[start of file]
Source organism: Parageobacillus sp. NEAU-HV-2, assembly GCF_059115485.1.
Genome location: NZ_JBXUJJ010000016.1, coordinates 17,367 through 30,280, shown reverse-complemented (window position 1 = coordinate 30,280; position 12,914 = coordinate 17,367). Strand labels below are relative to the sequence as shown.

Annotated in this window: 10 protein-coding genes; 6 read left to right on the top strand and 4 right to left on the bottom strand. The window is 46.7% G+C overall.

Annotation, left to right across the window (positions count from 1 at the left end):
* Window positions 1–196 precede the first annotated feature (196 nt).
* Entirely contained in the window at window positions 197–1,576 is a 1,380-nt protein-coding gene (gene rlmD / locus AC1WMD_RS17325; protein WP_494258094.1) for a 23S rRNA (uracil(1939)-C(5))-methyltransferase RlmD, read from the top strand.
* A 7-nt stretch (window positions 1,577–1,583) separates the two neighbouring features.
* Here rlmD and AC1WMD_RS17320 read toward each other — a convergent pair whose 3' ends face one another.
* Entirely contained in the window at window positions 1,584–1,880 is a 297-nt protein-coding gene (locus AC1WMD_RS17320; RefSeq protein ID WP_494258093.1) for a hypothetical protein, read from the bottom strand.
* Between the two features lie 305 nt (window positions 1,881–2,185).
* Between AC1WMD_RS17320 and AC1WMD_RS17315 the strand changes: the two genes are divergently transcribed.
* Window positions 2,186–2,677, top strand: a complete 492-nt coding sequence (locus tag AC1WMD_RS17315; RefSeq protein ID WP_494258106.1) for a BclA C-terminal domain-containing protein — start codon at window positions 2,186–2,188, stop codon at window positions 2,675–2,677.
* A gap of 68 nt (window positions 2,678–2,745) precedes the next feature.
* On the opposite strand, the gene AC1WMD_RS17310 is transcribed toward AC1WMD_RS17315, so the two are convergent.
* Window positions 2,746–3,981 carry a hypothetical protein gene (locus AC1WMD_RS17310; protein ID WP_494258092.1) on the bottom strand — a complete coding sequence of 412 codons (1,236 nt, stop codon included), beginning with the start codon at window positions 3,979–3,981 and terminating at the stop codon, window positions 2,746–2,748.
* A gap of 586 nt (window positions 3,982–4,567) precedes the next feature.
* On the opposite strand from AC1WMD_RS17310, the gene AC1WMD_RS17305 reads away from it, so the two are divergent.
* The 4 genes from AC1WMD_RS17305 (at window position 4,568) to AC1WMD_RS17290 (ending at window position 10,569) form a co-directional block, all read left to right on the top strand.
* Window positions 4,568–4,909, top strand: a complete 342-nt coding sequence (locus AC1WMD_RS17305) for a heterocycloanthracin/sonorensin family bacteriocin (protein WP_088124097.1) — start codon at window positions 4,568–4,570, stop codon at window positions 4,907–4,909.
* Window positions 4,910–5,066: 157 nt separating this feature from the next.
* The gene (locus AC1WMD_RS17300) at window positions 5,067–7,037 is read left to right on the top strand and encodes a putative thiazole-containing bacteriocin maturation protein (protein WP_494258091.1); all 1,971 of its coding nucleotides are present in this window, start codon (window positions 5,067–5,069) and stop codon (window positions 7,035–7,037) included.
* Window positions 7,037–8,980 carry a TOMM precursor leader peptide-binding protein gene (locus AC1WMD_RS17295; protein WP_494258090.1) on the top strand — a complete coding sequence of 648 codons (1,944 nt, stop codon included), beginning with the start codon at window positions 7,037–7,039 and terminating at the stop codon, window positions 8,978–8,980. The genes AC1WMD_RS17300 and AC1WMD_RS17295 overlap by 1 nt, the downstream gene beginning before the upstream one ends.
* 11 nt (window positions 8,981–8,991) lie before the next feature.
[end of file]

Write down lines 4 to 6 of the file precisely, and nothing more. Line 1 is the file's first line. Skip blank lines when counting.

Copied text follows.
Annotation, left to right across the window (positions count from 1 at the left end):
* Window positions 1–196 precede the first annotated feature (196 nt).
* Entirely contained in the window at window positions 197–1,576 is a 1,380-nt protein-coding gene (gene rlmD / locus AC1WMD_RS17325; protein WP_494258094.1) for a 23S rRNA (uracil(1939)-C(5))-methyltransferase RlmD, read from the top strand.